James and Mary Ford, eds. Every Day in the Year. 1902.

March 6

Michael Angelo Buonarotti

By Christopher Pearse Cranch (1813–1892)

(Died March 6, 1475)

THIS is the rugged face

Of him who won a place

Above all kings and lords;

Whose various skill and power

Left Italy a dower

No numbers can compute, no tongue translate in words.

Patient to train and school

His genius to the rule

Art’s sternest laws required;

Yet, by no custom chained,

His daring hand disdained

The academic forms by tamer souls admired.

In his interior light

Awoke those shapes of might,

Once known, that never die;

Forms of Titanic birth,

The elder brood of earth,

That fill the mind more grandly than they charm the eye.

Yet when the master chose,

Ideal graces rose

Like flowers on gnarléd boughs;

For he was nursed and fed

At Beauty’s fountain-head,

And to the goddess pledged his earliest, warmest vows.

Entranced in thoughts whose vast

Imaginations passed

Into his facile hand,

By adverse fate unfoiled,

Through long, long years he toiled;

Undimed the eyes that saw, unworn the brain that planned.

A soul the Church’s bars,

The State’s disastrous wars

Kept closer to his youth.

Though rough the winds and sharp,

They could not bend or warp

His soul’s ideal forms of beauty and of truth.

Like some cathedral spire

That takes the earliest fire

Of morn, he towered sublime

O’er names and fames of mark

Whose lights to his were dark;

Facing the east, he caught a glow beyond his time.

Whether he drew, or sung,

Or wrought in stone, or hung

The Pantheon in the air;

Whether he gave to Rome

Her Sistine walls or dome,

Or laid the ponderous beams, or lightly wound the stair;

Whether he planned defence

On Tuscan battlements,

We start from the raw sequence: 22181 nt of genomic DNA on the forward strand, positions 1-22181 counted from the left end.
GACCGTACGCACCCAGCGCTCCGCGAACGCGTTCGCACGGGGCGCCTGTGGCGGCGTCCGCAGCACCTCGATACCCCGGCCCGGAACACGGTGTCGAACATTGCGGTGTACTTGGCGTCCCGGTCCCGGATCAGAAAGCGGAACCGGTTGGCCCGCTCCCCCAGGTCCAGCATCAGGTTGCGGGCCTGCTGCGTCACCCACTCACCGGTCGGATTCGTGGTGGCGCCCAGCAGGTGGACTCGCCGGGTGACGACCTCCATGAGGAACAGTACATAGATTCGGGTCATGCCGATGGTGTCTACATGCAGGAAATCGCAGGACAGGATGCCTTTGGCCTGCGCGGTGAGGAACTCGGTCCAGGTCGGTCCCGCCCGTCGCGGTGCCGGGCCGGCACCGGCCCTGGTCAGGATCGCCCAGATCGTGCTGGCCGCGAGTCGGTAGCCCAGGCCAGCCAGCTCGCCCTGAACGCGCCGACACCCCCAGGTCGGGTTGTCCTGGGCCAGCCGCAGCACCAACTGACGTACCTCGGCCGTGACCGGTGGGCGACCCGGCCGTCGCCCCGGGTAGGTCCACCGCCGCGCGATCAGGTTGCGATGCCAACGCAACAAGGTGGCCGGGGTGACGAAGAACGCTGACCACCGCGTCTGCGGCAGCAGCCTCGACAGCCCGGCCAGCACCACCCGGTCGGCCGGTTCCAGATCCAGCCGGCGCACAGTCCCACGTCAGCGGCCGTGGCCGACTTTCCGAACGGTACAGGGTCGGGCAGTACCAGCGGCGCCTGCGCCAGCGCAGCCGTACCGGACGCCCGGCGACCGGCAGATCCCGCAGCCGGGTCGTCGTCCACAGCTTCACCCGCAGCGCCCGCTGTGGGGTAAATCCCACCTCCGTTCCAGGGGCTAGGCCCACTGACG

Fired with the patriot’s zeal,

Where San Miniato’s glow

Smiled down upon the foe,

Till Treason won the gates that mocked the invader’s steel;

Whether in lonely nights

With Poesy’s delights

He cheered his solitude;

In sculptured sonnets wrought

His firm and graceful thought,

Like marble altars in some dark and mystic wood,—

Still, proudly poised, he stepped

The way his vision swept,

And scorned the narrower view.

He touched with glory all

That pope or cardinal,

With lower aims than his, allotted him to do.

A heaven of larger zone—

Not theirs, but his—was thrown

O’er old and wonted themes.

The fires within his soul

Shone like an aureole

Around the prophets old and sibyls of his dreams.

Thus self-contained and bold,

His glowing thoughts he told

On canvas or on stone,

He needed not to seek

His themes from Jew or Greek;

His soul enlarged their forms, his style was all his own.

Ennobled by his hand,

Florence and Rome shall stand

Stamped with the signet-ring

He wore, where kings obeyed

The laws the artists made.

Art was his world, and he was Art’s anointed king.

So stood this Angelo

Four hundred years ago;

So grandly still he stands,

Mid lesser worlds of Art,

Colossal and apart,

Like Memnon breathing songs across the desert sands.